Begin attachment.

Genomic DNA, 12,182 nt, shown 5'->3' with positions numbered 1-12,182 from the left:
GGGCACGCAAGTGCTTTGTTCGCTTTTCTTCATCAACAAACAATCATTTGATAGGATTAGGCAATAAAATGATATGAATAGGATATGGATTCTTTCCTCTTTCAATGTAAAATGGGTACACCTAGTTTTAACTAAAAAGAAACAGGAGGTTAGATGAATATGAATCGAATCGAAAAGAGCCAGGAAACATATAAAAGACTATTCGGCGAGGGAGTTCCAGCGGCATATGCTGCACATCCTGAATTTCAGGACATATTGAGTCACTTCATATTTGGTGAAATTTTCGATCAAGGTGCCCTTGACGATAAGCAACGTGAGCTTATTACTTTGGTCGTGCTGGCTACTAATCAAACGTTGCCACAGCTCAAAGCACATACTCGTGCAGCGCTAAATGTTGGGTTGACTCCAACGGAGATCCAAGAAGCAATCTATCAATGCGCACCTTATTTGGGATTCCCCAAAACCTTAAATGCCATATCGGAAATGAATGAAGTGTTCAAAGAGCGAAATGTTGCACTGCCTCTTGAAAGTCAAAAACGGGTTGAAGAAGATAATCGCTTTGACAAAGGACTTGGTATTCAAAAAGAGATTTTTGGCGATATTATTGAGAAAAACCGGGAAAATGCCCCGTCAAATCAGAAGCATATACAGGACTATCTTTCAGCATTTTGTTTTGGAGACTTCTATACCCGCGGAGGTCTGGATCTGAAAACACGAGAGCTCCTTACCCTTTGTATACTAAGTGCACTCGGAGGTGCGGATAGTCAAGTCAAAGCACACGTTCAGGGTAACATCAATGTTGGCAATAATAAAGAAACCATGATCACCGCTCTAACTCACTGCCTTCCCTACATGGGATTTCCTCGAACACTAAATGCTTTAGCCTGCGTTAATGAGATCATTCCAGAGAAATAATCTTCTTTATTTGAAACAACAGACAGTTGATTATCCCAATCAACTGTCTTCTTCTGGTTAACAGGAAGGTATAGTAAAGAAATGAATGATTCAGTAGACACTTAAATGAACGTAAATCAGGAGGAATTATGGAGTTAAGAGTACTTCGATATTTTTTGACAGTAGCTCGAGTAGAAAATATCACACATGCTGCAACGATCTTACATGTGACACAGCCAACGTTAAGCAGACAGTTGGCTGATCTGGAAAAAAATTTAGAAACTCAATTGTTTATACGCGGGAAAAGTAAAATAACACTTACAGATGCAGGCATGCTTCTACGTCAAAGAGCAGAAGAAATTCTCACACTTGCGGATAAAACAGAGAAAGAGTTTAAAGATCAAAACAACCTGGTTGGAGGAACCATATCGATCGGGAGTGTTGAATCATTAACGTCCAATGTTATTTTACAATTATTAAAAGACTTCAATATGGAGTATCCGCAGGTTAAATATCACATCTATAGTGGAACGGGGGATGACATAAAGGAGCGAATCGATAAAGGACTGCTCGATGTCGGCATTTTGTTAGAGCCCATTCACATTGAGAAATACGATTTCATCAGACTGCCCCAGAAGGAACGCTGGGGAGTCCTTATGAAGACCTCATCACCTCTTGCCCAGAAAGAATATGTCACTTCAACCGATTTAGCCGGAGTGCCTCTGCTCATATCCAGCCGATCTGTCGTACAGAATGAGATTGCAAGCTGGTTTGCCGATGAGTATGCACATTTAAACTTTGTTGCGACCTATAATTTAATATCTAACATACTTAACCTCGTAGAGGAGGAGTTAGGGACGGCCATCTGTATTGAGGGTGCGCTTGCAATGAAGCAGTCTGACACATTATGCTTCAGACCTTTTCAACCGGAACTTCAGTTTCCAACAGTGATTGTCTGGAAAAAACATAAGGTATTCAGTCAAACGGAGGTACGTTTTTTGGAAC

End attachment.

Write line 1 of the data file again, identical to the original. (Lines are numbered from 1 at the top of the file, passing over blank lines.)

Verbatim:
Genomic DNA, 12,182 nt, shown 5'->3' with positions numbered 1-12,182 from the left: